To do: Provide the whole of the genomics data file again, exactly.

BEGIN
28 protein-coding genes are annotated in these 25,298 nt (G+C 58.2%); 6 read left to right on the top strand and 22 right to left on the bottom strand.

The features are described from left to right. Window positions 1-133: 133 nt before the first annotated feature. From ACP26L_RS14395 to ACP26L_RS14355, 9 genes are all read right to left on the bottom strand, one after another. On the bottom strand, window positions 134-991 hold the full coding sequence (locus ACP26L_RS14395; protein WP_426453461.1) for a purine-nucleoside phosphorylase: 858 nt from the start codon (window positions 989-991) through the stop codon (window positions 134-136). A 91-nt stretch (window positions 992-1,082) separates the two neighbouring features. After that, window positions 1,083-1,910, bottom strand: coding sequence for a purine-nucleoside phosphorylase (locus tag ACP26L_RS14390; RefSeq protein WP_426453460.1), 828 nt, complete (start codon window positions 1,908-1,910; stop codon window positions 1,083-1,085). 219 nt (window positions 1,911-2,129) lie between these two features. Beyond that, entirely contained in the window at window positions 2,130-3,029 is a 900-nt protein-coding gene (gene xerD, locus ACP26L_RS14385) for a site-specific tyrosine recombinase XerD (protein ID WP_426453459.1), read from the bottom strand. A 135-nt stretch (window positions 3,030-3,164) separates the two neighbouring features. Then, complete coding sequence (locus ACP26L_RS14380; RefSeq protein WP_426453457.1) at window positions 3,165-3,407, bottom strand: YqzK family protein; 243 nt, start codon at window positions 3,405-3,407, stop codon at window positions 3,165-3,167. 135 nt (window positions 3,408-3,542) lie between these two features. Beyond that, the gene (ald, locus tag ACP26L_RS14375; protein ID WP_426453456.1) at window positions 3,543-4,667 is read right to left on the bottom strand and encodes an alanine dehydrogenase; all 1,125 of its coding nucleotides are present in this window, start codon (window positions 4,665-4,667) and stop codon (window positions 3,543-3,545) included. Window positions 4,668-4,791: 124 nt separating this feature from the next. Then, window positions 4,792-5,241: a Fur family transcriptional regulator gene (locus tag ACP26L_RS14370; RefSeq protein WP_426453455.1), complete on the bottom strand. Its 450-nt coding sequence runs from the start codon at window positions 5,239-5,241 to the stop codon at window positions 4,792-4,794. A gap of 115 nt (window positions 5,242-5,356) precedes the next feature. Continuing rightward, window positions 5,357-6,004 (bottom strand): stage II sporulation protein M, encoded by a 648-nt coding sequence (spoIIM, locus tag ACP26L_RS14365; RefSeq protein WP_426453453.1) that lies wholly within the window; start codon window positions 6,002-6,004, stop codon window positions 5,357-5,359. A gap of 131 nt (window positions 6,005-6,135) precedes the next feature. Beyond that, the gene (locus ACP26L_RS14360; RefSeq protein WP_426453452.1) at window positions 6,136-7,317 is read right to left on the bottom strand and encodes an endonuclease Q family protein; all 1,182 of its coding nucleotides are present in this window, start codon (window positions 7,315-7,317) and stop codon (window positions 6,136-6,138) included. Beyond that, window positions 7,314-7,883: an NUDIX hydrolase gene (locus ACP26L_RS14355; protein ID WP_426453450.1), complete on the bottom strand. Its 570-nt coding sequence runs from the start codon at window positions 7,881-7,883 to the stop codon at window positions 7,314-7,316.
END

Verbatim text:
28 protein-coding genes are annotated in these 25,298 nt (G+C 58.2%); 6 read left to right on the top strand and 22 right to left on the bottom strand.

The features are described from left to right. Window positions 1-133: 133 nt before the first annotated feature. From ACP26L_RS14395 to ACP26L_RS14355, 9 genes are all read right to left on the bottom strand, one after another. On the bottom strand, window positions 134-991 hold the full coding sequence (locus ACP26L_RS14395; protein WP_426453461.1) for a purine-nucleoside phosphorylase: 858 nt from the start codon (window positions 989-991) through the stop codon (window positions 134-136). A 91-nt stretch (window positions 992-1,082) separates the two neighbouring features. After that, window positions 1,083-1,910, bottom strand: coding sequence for a purine-nucleoside phosphorylase (locus tag ACP26L_RS14390; RefSeq protein WP_426453460.1), 828 nt, complete (start codon window positions 1,908-1,910; stop codon window positions 1,083-1,085). 219 nt (window positions 1,911-2,129) lie between these two features. Beyond that, entirely contained in the window at window positions 2,130-3,029 is a 900-nt protein-coding gene (gene xerD, locus ACP26L_RS14385) for a site-specific tyrosine recombinase XerD (protein ID WP_426453459.1), read from the bottom strand. A 135-nt stretch (window positions 3,030-3,164) separates the two neighbouring features. Then, complete coding sequence (locus ACP26L_RS14380; RefSeq protein WP_426453457.1) at window positions 3,165-3,407, bottom strand: YqzK family protein; 243 nt, start codon at window positions 3,405-3,407, stop codon at window positions 3,165-3,167. 135 nt (window positions 3,408-3,542) lie between these two features. Beyond that, the gene (ald, locus tag ACP26L_RS14375; protein ID WP_426453456.1) at window positions 3,543-4,667 is read right to left on the bottom strand and encodes an alanine dehydrogenase; all 1,125 of its coding nucleotides are present in this window, start codon (window positions 4,665-4,667) and stop codon (window positions 3,543-3,545) included. Window positions 4,668-4,791: 124 nt separating this feature from the next. Then, window positions 4,792-5,241: a Fur family transcriptional regulator gene (locus tag ACP26L_RS14370; RefSeq protein WP_426453455.1), complete on the bottom strand. Its 450-nt coding sequence runs from the start codon at window positions 5,239-5,241 to the stop codon at window positions 4,792-4,794. A gap of 115 nt (window positions 5,242-5,356) precedes the next feature. Continuing rightward, window positions 5,357-6,004 (bottom strand): stage II sporulation protein M, encoded by a 648-nt coding sequence (spoIIM, locus tag ACP26L_RS14365; RefSeq protein WP_426453453.1) that lies wholly within the window; start codon window positions 6,002-6,004, stop codon window positions 5,357-5,359. A gap of 131 nt (window positions 6,005-6,135) precedes the next feature. Beyond that, the gene (locus ACP26L_RS14360; RefSeq protein WP_426453452.1) at window positions 6,136-7,317 is read right to left on the bottom strand and encodes an endonuclease Q family protein; all 1,182 of its coding nucleotides are present in this window, start codon (window positions 7,315-7,317) and stop codon (window positions 6,136-6,138) included. Beyond that, window positions 7,314-7,883: an NUDIX hydrolase gene (locus ACP26L_RS14355; protein ID WP_426453450.1), complete on the bottom strand. Its 570-nt coding sequence runs from the start codon at window positions 7,881-7,883 to the stop codon at window positions 7,314-7,316.